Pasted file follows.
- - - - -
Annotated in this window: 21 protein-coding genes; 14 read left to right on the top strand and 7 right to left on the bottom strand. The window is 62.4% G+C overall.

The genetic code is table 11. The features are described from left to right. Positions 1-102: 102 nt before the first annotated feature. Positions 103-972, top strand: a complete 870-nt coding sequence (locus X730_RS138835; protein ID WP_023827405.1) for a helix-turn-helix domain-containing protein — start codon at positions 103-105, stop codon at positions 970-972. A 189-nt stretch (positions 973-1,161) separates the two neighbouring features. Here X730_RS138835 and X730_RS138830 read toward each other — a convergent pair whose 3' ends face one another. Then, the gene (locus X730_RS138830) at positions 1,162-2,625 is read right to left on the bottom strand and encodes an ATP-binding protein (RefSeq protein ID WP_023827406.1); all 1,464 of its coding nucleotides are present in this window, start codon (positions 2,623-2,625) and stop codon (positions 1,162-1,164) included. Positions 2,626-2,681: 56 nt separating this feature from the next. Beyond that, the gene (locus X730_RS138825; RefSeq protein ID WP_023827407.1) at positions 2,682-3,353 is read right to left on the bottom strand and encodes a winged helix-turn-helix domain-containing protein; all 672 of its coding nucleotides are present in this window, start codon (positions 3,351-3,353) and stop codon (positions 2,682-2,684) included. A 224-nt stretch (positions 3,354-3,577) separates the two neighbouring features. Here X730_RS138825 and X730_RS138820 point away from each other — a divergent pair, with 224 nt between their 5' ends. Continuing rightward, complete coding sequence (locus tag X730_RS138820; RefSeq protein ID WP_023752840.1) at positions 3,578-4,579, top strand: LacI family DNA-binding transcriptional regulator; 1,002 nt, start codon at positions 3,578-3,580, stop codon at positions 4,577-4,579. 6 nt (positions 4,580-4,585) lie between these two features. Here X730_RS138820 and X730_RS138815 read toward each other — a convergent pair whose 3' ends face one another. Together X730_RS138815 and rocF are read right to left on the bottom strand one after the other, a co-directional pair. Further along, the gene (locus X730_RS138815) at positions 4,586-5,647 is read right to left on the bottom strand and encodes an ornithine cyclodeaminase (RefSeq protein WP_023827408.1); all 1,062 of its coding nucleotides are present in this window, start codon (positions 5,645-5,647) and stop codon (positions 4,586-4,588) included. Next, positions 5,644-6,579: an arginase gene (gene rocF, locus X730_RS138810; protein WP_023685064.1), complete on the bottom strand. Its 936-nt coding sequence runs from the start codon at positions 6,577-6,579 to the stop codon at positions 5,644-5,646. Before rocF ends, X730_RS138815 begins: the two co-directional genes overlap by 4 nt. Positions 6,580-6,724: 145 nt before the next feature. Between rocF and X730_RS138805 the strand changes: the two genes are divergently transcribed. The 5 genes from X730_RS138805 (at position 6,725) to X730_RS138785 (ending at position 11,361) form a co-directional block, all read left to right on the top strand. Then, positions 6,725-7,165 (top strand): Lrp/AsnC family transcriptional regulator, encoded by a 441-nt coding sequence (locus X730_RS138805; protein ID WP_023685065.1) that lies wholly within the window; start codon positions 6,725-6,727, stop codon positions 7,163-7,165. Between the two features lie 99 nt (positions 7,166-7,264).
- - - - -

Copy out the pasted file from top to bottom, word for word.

Annotated in this window: 21 protein-coding genes; 14 read left to right on the top strand and 7 right to left on the bottom strand. The window is 62.4% G+C overall.

The genetic code is table 11. The features are described from left to right. Positions 1-102: 102 nt before the first annotated feature. Positions 103-972, top strand: a complete 870-nt coding sequence (locus X730_RS138835; protein ID WP_023827405.1) for a helix-turn-helix domain-containing protein — start codon at positions 103-105, stop codon at positions 970-972. A 189-nt stretch (positions 973-1,161) separates the two neighbouring features. Here X730_RS138835 and X730_RS138830 read toward each other — a convergent pair whose 3' ends face one another. Then, the gene (locus X730_RS138830) at positions 1,162-2,625 is read right to left on the bottom strand and encodes an ATP-binding protein (RefSeq protein ID WP_023827406.1); all 1,464 of its coding nucleotides are present in this window, start codon (positions 2,623-2,625) and stop codon (positions 1,162-1,164) included. Positions 2,626-2,681: 56 nt separating this feature from the next. Beyond that, the gene (locus X730_RS138825; RefSeq protein ID WP_023827407.1) at positions 2,682-3,353 is read right to left on the bottom strand and encodes a winged helix-turn-helix domain-containing protein; all 672 of its coding nucleotides are present in this window, start codon (positions 3,351-3,353) and stop codon (positions 2,682-2,684) included. A 224-nt stretch (positions 3,354-3,577) separates the two neighbouring features. Here X730_RS138825 and X730_RS138820 point away from each other — a divergent pair, with 224 nt between their 5' ends. Continuing rightward, complete coding sequence (locus tag X730_RS138820; RefSeq protein ID WP_023752840.1) at positions 3,578-4,579, top strand: LacI family DNA-binding transcriptional regulator; 1,002 nt, start codon at positions 3,578-3,580, stop codon at positions 4,577-4,579. 6 nt (positions 4,580-4,585) lie between these two features. Here X730_RS138820 and X730_RS138815 read toward each other — a convergent pair whose 3' ends face one another. Together X730_RS138815 and rocF are read right to left on the bottom strand one after the other, a co-directional pair. Further along, the gene (locus X730_RS138815) at positions 4,586-5,647 is read right to left on the bottom strand and encodes an ornithine cyclodeaminase (RefSeq protein WP_023827408.1); all 1,062 of its coding nucleotides are present in this window, start codon (positions 5,645-5,647) and stop codon (positions 4,586-4,588) included. Next, positions 5,644-6,579: an arginase gene (gene rocF, locus X730_RS138810; protein WP_023685064.1), complete on the bottom strand. Its 936-nt coding sequence runs from the start codon at positions 6,577-6,579 to the stop codon at positions 5,644-5,646. Before rocF ends, X730_RS138815 begins: the two co-directional genes overlap by 4 nt. Positions 6,580-6,724: 145 nt before the next feature. Between rocF and X730_RS138805 the strand changes: the two genes are divergently transcribed. The 5 genes from X730_RS138805 (at position 6,725) to X730_RS138785 (ending at position 11,361) form a co-directional block, all read left to right on the top strand. Then, positions 6,725-7,165 (top strand): Lrp/AsnC family transcriptional regulator, encoded by a 441-nt coding sequence (locus X730_RS138805; protein ID WP_023685065.1) that lies wholly within the window; start codon positions 6,725-6,727, stop codon positions 7,163-7,165. Between the two features lie 99 nt (positions 7,166-7,264).